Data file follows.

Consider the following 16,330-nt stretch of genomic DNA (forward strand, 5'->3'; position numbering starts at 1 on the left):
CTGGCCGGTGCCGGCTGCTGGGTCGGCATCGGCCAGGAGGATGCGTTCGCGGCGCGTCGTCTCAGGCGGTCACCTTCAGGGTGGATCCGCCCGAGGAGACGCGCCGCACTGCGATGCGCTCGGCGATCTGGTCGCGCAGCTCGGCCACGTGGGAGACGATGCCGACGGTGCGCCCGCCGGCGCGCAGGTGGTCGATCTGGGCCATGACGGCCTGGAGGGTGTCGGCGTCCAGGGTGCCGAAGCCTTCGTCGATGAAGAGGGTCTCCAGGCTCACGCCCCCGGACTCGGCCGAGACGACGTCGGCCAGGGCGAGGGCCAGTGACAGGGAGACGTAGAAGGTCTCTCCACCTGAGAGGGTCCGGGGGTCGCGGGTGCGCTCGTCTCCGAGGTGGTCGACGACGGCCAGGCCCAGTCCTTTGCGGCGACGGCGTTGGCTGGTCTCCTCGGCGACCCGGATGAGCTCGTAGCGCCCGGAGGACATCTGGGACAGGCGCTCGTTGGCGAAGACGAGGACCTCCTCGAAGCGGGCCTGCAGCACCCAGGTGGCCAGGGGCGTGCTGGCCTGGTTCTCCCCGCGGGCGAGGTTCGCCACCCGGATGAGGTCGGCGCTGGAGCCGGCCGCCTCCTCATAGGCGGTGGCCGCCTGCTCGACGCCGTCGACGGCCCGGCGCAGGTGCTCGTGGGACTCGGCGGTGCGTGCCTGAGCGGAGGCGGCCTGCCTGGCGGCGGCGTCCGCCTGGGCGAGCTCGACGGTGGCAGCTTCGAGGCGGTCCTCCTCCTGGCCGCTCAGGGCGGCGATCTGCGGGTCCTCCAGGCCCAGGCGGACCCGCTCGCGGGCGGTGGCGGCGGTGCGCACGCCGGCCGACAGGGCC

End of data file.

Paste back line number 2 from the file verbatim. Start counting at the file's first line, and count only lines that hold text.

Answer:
CTGGCCGGTGCCGGCTGCTGGGTCGGCATCGGCCAGGAGGATGCGTTCGCGGCGCGTCGTCTCAGGCGGTCACCTTCAGGGTGGATCCGCCCGAGGAGACGCGCCGCACTGCGATGCGCTCGGCGATCTGGTCGCGCAGCTCGGCCACGTGGGAGACGATGCCGACGGTGCGCCCGCCGGCGCGCAGGTGGTCGATCTGGGCCATGACGGCCTGGAGGGTGTCGGCGTCCAGGGTGCCGAAGCCTTCGTCGATGAAGAGGGTCTCCAGGCTCACGCCCCCGGACTCGGCCGAGACGACGTCGGCCAGGGCGAGGGCCAGTGACAGGGAGACGTAGAAGGTCTCTCCACCTGAGAGGGTCCGGGGGTCGCGGGTGCGCTCGTCTCCGAGGTGGTCGACGACGGCCAGGCCCAGTCCTTTGCGGCGACGGCGTTGGCTGGTCTCCTCGGCGACCCGGATGAGCTCGTAGCGCCCGGAGGACATCTGGGACAGGCGCTCGTTGGCGAAGACGAGGACCTCCTCGAAGCGGGCCTGCAGCACCCAGGTGGCCAGGGGCGTGCTGGCCTGGTTCTCCCCGCGGGCGAGGTTCGCCACCCGGATGAGGTCGGCGCTGGAGCCGGCCGCCTCCTCATAGGCGGTGGCCGCCTGCTCGACGCCGTCGACGGCCCGGCGCAGGTGCTCGTGGGACTCGGCGGTGCGTGCCTGAGCGGAGGCGGCCTGCCTGGCGGCGGCGTCCGCCTGGGCGAGCTCGACGGTGGCAGCTTCGAGGCGGTCCTCCTCCTGGCCGCTCAGGGCGGCGATCTGCGGGTCCTCCAGGCCCAGGCGGACCCGCTCGCGGGCGGTGGCGGCGGTGCGCACGCCGGCCGACAGGGCC